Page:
The Bigmouth Sculpin, Hemitripterus bolini, is a cottoid fish in the family Hemitripteridae found throughout the Bering Sea and Gulf of Alaska to British Columbia, Canada, and northern California. Hemitripterids have internal gametic association with external fertilization as their mode of reproduction. With this strategy, spermatozoa are stored in the micropyle of eggs within the ovary after gamete transfer to the female and eggs are not fertilized until immersed in seawater. Female H. bolini deposit their eggs into at least 4 species of sponges. We collected eggs from Barrel Sponge (Halichondria lambei), Clay-Pipe Sponge (Aphrocallistes vastus), Boot Sponge (Acanthascus dawsoni), and Tree Sponge (Mycale loveni) in the Gulf of Alaska and Bering Sea. In contrast to its congeners, there has been little research on H. bolini, particularly any focusing on aspects of early life history stages. In this study, we describe the development of H. bolini eggs and larvae from newly-hatched stages to juveniles, and include general observations of osteology. The descriptions of larvae and juveniles are based on examination of 32 specimens, 5 of which were differentially cleared and stained to examine osteological development. Larvae hatch at a large size (13 to 14 mm SL) in an advanced stage of development. Postflexion occurs at approximately 20 mm SL, and transformation to the juvenile stage begins at about 31 mm SL. Larvae are heavily pigmented through late flexion, when pigmentation becomes reduced. Postflexion larvae and juveniles are also heavily pigmented. Ossification of most skeletal elements does not occur until postflexion. The description will help distinguish H. bolini from other hemitripterids and sympatric larvae of the family Agonidae that are similar in appearance but generally smaller and more slender-bodied at all developmental stages. The behavior of egg deposition in sponges, in conjunction with the use of sponges by other fishes such as juvenile rockfish and invertebrates such as Golden King Crabs (Lithodes aequispina) as refuge habitat, suggests that sponge grounds may provide essential fish habitat for H. bolini and other species.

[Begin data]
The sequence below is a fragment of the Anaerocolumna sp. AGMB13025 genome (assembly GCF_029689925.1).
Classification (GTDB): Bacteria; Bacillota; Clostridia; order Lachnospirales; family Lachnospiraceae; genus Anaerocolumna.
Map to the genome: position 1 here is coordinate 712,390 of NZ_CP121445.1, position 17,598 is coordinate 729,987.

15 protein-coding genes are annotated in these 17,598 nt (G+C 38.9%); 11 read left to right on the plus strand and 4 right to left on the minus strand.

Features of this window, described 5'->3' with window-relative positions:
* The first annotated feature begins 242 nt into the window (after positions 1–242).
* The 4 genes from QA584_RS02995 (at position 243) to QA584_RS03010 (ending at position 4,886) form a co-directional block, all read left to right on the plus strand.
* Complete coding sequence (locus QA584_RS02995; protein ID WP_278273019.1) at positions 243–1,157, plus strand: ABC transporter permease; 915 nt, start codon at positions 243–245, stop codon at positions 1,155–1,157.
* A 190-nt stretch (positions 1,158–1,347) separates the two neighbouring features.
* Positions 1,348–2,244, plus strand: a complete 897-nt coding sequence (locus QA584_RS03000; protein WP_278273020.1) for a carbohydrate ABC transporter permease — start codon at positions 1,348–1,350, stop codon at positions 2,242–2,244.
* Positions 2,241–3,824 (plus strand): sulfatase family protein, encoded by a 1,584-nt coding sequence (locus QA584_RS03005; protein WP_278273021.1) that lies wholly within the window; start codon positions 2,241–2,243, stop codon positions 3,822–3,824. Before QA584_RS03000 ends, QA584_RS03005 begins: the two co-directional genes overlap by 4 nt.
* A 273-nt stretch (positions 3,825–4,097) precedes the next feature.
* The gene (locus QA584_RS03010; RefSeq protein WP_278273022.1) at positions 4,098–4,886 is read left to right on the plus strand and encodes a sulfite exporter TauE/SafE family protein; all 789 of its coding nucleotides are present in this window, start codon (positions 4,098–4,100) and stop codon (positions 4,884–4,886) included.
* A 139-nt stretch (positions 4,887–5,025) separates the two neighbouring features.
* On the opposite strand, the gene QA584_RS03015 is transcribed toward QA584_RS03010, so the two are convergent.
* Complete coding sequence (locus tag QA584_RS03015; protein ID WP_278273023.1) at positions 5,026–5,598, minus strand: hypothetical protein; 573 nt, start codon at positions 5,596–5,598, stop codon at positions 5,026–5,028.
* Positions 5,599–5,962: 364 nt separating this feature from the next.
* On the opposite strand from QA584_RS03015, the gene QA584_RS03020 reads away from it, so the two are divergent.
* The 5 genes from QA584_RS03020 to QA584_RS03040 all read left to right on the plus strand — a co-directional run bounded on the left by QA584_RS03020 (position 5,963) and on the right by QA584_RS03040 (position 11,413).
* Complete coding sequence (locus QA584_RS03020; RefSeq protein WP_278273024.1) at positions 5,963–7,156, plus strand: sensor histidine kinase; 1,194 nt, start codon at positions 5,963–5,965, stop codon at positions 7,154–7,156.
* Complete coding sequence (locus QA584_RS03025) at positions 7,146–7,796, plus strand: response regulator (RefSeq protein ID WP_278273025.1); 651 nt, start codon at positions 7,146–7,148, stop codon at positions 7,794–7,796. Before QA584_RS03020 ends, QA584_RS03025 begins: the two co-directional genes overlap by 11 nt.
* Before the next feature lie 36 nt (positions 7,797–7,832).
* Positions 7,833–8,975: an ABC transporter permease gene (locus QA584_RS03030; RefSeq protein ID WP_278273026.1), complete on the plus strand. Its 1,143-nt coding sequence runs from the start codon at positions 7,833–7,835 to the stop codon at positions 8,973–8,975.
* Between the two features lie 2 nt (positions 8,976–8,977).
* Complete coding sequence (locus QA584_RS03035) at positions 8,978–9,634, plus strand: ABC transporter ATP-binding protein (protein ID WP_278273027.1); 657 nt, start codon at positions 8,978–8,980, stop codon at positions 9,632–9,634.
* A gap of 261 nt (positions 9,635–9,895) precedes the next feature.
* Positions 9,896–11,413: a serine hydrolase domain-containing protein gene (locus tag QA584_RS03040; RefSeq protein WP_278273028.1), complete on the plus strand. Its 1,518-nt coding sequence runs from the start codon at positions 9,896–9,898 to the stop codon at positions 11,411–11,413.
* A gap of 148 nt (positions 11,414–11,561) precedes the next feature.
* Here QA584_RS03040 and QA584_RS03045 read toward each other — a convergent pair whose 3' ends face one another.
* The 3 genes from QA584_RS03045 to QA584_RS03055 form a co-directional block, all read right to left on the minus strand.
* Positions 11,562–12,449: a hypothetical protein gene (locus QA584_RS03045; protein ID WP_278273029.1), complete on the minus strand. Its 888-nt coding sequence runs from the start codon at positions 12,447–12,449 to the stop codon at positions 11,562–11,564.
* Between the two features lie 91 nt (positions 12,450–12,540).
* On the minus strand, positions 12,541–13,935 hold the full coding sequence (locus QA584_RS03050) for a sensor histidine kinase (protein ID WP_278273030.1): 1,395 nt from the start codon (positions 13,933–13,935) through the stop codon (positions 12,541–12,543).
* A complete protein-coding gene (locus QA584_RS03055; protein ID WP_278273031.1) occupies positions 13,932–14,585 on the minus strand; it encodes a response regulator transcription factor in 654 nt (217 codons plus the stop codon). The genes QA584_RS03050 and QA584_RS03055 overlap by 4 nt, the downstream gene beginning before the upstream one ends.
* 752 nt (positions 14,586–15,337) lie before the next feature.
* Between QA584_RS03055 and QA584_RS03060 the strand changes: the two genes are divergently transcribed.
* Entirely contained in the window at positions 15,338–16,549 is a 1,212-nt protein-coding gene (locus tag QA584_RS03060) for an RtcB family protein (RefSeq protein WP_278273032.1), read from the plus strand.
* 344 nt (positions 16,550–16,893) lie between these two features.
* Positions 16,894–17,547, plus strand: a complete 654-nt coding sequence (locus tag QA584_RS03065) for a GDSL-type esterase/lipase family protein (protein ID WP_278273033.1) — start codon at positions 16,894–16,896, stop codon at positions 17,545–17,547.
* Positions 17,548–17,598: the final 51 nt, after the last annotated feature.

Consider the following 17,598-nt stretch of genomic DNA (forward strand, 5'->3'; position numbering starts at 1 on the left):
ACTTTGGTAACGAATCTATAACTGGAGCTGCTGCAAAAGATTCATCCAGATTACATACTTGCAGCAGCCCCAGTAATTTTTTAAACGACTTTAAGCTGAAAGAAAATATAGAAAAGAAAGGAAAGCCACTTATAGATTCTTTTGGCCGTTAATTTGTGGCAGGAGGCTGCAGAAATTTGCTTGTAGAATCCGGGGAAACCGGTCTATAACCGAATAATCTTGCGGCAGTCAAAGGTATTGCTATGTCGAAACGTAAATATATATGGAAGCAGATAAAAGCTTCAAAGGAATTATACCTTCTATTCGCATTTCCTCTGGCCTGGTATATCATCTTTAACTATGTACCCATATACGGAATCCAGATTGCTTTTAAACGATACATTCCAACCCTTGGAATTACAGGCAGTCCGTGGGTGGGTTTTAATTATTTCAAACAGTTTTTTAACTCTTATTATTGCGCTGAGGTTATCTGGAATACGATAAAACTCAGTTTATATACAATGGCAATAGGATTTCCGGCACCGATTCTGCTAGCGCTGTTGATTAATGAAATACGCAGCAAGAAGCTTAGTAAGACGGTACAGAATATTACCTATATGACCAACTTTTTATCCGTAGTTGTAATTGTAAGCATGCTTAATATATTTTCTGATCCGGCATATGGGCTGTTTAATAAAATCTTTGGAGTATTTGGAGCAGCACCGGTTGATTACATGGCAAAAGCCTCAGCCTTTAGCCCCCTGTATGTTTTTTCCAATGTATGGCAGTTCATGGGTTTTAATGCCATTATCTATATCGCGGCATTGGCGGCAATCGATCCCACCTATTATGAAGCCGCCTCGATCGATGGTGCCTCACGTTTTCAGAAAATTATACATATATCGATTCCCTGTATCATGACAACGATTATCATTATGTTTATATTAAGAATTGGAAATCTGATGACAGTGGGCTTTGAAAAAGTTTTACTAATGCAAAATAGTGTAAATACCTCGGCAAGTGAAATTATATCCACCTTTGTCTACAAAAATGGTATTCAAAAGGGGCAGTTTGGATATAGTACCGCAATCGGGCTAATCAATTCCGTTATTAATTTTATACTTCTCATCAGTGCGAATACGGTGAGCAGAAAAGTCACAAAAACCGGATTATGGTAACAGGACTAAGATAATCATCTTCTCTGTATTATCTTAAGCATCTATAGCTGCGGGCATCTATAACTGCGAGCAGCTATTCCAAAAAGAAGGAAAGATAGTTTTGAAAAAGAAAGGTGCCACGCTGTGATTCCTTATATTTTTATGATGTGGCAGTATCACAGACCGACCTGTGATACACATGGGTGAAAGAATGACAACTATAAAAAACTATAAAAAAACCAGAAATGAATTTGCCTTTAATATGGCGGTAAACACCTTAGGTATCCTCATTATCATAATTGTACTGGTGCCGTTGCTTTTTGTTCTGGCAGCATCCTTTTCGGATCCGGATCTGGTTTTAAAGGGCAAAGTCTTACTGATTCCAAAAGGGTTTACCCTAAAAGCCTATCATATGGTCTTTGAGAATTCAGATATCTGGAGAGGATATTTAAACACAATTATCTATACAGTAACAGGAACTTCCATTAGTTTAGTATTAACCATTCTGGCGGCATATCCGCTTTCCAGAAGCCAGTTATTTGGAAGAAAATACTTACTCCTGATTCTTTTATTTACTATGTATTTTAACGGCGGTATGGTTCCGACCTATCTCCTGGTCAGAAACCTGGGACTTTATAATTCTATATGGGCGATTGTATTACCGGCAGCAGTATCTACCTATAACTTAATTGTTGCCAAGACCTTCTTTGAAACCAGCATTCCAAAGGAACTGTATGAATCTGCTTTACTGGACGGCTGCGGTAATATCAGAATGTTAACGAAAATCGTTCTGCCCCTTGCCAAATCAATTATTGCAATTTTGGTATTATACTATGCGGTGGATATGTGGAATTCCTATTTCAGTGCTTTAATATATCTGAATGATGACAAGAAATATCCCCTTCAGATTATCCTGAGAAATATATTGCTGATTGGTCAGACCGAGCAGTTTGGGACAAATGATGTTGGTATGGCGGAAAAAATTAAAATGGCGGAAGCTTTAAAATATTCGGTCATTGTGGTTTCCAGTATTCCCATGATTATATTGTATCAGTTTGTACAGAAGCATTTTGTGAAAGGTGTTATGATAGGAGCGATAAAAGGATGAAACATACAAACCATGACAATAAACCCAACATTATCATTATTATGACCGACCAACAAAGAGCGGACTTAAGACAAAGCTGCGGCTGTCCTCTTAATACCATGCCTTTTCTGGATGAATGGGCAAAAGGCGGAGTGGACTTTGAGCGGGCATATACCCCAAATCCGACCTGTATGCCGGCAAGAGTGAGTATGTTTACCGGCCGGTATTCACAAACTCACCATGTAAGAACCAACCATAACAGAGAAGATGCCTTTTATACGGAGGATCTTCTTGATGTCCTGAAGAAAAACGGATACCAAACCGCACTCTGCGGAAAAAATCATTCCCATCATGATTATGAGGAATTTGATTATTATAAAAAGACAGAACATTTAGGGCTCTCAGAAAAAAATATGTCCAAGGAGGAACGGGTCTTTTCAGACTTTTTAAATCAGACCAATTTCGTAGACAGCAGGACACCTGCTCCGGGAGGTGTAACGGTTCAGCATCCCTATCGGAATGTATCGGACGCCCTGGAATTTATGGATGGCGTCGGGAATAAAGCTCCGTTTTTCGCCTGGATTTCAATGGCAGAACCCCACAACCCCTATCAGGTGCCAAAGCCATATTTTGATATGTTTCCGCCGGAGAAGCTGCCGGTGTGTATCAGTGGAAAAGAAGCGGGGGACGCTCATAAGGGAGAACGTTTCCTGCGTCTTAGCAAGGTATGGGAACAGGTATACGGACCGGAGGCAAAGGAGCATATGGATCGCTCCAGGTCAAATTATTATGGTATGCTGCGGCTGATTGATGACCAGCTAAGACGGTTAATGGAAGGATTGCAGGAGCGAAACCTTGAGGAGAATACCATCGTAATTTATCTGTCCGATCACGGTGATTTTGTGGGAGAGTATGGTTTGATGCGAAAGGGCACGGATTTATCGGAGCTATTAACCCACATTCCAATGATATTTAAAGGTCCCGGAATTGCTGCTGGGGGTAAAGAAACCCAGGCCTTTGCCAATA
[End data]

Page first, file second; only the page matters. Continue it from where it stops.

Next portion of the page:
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Vol. 93 • No. 1